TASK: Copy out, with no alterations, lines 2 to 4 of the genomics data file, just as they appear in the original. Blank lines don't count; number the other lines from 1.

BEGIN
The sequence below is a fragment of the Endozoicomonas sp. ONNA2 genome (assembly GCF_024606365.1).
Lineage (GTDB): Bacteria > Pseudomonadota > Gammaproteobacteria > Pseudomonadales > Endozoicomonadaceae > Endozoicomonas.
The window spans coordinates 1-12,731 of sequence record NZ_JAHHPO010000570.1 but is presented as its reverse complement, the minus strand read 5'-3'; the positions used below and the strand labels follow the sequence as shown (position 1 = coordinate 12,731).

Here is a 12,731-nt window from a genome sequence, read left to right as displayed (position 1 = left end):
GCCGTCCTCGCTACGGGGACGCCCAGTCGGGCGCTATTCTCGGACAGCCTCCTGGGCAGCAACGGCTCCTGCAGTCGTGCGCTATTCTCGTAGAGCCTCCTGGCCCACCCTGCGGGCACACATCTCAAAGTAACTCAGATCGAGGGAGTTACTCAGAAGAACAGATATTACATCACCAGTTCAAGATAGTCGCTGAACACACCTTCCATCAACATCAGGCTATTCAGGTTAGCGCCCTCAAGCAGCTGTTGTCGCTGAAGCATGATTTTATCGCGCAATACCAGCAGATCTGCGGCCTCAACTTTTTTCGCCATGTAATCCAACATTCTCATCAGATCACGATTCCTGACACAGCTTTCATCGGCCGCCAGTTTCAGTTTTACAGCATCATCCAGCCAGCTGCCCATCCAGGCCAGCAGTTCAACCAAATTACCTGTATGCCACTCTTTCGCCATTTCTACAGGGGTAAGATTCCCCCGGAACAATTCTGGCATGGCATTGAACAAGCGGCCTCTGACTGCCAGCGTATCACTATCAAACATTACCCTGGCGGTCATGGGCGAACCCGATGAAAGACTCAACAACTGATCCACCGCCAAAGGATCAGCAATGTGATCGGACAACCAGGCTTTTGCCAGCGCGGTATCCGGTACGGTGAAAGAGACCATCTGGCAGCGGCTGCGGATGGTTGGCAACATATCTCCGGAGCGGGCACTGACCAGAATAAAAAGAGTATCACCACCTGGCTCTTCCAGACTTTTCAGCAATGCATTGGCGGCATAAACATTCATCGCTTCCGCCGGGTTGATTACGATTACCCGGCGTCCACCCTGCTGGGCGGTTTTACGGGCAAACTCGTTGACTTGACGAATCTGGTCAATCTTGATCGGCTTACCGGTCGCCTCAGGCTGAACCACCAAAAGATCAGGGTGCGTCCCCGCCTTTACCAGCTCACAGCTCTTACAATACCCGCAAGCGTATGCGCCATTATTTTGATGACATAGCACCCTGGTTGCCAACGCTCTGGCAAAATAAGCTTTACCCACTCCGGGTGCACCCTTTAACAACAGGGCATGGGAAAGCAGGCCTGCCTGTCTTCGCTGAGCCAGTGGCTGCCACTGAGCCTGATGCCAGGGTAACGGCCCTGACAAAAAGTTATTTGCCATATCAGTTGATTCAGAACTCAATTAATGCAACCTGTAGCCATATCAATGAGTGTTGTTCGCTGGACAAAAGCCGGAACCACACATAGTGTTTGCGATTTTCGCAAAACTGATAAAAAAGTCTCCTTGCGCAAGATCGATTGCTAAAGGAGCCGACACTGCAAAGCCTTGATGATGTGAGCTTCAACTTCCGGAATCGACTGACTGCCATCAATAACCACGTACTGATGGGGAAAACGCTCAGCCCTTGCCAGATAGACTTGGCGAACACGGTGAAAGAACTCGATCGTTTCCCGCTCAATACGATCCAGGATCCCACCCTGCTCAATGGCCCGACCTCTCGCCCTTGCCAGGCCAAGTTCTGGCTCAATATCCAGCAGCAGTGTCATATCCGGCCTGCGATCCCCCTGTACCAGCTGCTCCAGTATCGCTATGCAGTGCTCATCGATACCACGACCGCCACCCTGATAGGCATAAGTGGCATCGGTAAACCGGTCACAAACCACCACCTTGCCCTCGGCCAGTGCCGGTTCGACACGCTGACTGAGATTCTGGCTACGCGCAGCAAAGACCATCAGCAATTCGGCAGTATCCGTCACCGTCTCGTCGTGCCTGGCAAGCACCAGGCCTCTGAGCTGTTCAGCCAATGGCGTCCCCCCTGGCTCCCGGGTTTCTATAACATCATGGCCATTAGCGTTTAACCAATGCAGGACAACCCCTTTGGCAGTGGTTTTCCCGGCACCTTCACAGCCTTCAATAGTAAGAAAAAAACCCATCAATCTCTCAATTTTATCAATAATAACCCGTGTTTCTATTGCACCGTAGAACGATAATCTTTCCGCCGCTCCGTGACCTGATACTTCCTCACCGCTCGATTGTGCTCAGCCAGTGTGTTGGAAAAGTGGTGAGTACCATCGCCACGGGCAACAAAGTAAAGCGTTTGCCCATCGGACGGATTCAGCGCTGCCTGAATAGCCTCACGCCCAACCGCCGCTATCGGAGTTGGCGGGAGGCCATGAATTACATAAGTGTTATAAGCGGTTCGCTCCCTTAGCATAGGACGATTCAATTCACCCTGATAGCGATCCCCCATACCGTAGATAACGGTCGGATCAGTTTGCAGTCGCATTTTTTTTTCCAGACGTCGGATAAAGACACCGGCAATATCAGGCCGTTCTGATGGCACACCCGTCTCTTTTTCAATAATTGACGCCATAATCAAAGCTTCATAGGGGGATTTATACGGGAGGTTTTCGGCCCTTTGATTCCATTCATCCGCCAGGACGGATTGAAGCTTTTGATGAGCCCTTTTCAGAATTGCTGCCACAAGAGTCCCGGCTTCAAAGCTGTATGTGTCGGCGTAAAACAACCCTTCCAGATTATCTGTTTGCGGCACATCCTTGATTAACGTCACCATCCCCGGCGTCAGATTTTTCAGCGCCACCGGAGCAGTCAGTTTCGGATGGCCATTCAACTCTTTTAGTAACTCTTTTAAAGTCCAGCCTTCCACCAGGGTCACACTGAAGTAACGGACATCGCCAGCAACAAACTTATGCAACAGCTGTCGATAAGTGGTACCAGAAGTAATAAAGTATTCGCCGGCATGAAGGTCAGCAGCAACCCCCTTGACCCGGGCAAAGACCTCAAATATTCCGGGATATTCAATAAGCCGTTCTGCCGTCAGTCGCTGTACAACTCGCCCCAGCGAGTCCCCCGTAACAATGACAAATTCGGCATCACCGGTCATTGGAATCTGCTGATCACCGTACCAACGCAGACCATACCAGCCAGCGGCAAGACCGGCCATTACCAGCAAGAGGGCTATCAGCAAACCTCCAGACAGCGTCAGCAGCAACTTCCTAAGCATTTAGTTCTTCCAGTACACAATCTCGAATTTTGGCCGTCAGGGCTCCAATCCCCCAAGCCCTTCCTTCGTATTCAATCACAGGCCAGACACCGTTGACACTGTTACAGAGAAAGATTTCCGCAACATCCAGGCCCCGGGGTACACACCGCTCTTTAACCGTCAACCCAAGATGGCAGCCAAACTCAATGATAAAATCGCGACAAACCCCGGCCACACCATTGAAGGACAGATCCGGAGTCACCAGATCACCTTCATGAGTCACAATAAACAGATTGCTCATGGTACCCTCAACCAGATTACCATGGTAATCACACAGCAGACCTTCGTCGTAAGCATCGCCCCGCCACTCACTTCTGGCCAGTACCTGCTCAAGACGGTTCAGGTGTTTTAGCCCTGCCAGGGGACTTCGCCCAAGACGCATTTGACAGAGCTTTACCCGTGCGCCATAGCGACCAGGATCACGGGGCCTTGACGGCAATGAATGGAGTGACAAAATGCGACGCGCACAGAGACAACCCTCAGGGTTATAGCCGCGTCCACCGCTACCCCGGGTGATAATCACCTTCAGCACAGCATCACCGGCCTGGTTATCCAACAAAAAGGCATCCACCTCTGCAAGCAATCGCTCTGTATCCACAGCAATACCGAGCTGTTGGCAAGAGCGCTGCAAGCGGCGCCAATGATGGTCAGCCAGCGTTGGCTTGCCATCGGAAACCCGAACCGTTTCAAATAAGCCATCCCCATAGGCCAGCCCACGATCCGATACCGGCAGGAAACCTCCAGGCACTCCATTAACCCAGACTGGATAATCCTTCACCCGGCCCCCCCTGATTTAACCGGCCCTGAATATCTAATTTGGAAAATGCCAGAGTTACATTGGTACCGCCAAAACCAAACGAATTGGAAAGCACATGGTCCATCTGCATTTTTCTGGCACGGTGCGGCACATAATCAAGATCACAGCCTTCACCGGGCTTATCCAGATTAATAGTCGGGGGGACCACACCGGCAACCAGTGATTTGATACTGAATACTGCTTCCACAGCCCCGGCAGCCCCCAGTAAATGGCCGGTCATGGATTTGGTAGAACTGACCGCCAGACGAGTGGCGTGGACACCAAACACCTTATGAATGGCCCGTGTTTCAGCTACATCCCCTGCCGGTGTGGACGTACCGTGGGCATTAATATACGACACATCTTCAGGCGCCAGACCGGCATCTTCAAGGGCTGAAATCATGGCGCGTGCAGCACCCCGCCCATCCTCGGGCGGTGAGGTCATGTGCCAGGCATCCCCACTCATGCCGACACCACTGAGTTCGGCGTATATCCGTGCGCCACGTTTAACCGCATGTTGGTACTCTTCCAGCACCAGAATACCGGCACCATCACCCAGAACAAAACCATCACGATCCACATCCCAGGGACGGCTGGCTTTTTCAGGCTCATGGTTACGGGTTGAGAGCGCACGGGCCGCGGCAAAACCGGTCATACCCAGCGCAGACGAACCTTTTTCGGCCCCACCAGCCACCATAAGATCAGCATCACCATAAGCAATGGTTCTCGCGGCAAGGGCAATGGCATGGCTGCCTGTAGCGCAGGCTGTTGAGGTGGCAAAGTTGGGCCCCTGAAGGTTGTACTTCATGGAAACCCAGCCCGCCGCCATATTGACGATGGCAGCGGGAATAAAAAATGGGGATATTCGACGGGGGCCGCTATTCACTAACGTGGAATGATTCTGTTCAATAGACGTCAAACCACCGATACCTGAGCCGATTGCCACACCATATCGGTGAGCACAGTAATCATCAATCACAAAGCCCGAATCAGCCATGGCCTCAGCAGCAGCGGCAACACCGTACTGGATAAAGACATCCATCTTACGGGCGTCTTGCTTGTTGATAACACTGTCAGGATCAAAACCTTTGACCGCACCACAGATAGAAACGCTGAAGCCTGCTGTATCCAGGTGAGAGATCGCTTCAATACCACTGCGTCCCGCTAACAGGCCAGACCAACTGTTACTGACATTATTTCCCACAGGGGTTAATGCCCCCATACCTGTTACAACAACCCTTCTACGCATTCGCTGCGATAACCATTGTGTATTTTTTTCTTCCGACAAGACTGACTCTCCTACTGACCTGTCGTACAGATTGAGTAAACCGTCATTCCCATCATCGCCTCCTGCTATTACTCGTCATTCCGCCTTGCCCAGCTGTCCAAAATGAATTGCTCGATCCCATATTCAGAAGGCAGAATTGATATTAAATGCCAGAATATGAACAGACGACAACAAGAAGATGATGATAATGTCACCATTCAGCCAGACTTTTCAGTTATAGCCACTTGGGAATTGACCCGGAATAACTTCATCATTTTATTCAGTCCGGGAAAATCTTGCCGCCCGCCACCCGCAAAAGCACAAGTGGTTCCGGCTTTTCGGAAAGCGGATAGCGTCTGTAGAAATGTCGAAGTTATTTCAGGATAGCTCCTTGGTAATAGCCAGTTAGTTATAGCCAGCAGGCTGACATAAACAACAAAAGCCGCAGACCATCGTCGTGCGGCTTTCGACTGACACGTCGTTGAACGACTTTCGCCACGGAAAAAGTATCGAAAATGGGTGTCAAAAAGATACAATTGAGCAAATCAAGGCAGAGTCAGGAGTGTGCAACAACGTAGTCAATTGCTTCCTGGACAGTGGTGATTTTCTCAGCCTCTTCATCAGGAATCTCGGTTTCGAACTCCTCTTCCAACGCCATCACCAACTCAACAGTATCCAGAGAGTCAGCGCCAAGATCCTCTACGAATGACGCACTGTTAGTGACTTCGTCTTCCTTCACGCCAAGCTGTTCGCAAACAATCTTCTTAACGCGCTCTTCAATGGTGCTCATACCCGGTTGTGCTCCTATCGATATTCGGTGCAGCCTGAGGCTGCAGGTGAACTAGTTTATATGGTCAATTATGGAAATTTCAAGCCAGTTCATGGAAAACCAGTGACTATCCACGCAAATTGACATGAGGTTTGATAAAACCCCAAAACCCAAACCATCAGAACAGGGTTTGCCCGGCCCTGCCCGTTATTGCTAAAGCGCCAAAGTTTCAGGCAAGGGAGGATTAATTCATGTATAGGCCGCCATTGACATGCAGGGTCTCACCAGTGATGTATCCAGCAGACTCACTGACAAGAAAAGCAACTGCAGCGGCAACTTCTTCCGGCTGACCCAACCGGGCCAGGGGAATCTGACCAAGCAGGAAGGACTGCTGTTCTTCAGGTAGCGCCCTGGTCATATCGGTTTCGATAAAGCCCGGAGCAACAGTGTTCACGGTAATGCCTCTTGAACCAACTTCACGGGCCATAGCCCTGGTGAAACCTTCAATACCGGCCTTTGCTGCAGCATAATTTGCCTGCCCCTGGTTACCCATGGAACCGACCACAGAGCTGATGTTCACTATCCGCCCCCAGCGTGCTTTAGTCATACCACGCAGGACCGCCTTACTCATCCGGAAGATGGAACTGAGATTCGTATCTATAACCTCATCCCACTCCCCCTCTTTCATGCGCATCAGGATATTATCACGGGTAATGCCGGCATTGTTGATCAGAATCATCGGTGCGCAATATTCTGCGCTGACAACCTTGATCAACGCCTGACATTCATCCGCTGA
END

Lineage (GTDB): Bacteria > Pseudomonadota > Gammaproteobacteria > Pseudomonadales > Endozoicomonadaceae > Endozoicomonas.
The window spans coordinates 1-12,731 of sequence record NZ_JAHHPO010000570.1 but is presented as its reverse complement, the minus strand read 5'-3'; the positions used below and the strand labels follow the sequence as shown (position 1 = coordinate 12,731).

Here is a 12,731-nt window from a genome sequence, read left to right as displayed (position 1 = left end):